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Jayy is correct on the tank sizxe for them as they grow, but at this stage assuming they are the size one normally finds them in stores, around 2 or maybe 3 inches, they would not die so soon from being in a 4-foot tank. So I would look at water conditions. And the store was quite correct, loaches are best introduced to an established tank, which means one that has cycled and then settled biologically, usually 3 months works for this but each aquarium is different biologically.

Have you tested ammonia, nitrite and nitrate? Loach do not do well under high nitrates; some other fish would show no visible signs for this, unlike ammonia or nitrite. Still it is as well to check everything.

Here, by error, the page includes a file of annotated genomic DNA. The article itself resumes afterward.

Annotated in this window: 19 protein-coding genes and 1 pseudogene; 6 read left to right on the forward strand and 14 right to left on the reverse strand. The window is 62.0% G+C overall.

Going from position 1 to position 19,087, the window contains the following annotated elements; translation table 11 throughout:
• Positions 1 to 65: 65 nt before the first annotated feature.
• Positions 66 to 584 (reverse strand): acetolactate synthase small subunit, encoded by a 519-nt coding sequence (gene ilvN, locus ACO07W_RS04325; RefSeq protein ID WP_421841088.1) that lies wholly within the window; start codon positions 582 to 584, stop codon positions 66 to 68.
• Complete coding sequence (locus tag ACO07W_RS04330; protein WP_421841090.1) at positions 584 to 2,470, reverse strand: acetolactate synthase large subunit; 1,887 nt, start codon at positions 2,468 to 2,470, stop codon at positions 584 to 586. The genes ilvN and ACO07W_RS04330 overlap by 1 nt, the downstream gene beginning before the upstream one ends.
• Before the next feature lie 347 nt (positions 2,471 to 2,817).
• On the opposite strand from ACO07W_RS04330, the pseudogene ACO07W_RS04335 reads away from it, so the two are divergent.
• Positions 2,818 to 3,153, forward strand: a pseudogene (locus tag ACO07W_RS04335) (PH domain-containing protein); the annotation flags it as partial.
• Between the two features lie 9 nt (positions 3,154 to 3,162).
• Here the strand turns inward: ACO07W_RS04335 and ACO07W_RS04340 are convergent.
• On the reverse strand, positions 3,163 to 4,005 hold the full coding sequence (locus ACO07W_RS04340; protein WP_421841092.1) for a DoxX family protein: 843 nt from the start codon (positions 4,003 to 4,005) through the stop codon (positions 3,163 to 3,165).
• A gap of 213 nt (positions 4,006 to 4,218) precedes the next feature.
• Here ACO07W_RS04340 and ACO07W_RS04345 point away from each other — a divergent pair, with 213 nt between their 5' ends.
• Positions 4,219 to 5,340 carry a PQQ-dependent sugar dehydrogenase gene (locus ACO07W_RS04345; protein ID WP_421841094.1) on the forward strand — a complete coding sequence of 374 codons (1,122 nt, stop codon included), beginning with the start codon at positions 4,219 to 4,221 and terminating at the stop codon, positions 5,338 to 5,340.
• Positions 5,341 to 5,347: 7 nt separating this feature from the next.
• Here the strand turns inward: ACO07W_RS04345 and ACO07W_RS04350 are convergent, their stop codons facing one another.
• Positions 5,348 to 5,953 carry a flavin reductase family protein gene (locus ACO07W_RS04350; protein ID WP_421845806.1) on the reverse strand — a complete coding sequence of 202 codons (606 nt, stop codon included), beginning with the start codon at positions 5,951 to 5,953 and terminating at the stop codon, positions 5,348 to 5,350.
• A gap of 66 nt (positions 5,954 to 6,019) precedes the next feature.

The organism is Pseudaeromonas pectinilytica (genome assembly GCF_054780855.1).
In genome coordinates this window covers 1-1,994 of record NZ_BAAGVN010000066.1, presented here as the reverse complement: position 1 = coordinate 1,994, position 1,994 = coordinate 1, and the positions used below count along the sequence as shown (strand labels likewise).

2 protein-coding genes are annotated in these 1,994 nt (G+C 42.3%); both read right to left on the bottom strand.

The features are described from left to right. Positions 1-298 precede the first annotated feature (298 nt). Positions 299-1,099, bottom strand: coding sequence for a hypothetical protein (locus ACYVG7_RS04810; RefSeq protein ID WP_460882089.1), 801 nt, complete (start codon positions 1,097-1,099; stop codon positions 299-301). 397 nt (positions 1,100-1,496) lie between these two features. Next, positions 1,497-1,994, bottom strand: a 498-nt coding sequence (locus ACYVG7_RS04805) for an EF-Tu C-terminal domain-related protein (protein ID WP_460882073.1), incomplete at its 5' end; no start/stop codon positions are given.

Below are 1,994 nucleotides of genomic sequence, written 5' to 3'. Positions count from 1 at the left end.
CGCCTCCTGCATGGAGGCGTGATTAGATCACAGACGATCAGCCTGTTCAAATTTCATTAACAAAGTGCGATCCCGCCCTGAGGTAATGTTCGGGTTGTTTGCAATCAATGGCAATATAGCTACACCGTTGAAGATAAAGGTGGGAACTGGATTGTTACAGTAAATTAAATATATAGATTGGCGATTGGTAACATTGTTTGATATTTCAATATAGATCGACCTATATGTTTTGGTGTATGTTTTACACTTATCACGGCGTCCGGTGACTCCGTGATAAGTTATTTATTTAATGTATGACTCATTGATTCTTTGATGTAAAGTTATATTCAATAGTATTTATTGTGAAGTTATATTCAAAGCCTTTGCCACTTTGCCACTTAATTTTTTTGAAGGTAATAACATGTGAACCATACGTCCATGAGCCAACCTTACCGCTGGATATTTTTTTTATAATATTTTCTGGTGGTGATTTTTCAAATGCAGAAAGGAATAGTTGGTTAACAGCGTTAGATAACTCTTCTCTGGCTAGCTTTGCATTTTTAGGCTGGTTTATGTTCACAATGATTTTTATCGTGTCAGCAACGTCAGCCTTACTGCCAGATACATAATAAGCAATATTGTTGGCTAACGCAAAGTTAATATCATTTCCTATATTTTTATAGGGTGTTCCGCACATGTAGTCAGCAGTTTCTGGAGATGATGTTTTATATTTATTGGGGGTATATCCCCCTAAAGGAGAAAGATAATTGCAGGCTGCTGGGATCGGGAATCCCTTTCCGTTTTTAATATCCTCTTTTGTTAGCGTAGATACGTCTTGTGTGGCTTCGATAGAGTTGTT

Then parameters. What is the pH? A sudden shift can affect sensitive fish more than others. Do you know the hardness (GH) of the tap water and tank (probably the same)? And what temperature?

What is the tank environment like? Are there plenty of hiding spots where each loach can completely disappear? This is essential for their security. Any plants for shade and more security? How many did you get, and together?

Did you notice any interaction with the other fish, by which I mean any nudging or chasing of the loaches by other fish?

Lots of questions I know, but without the facts we will just be stumbling in the dark suggesting solutions.
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Old 03-29-2012, 12:22 AM   #4
 
LOaches

According to the LFS all readings are good and the ph is neutral.I change about 1/4 of water each week and there are lots of hiding places.I will gte the readings doen again next week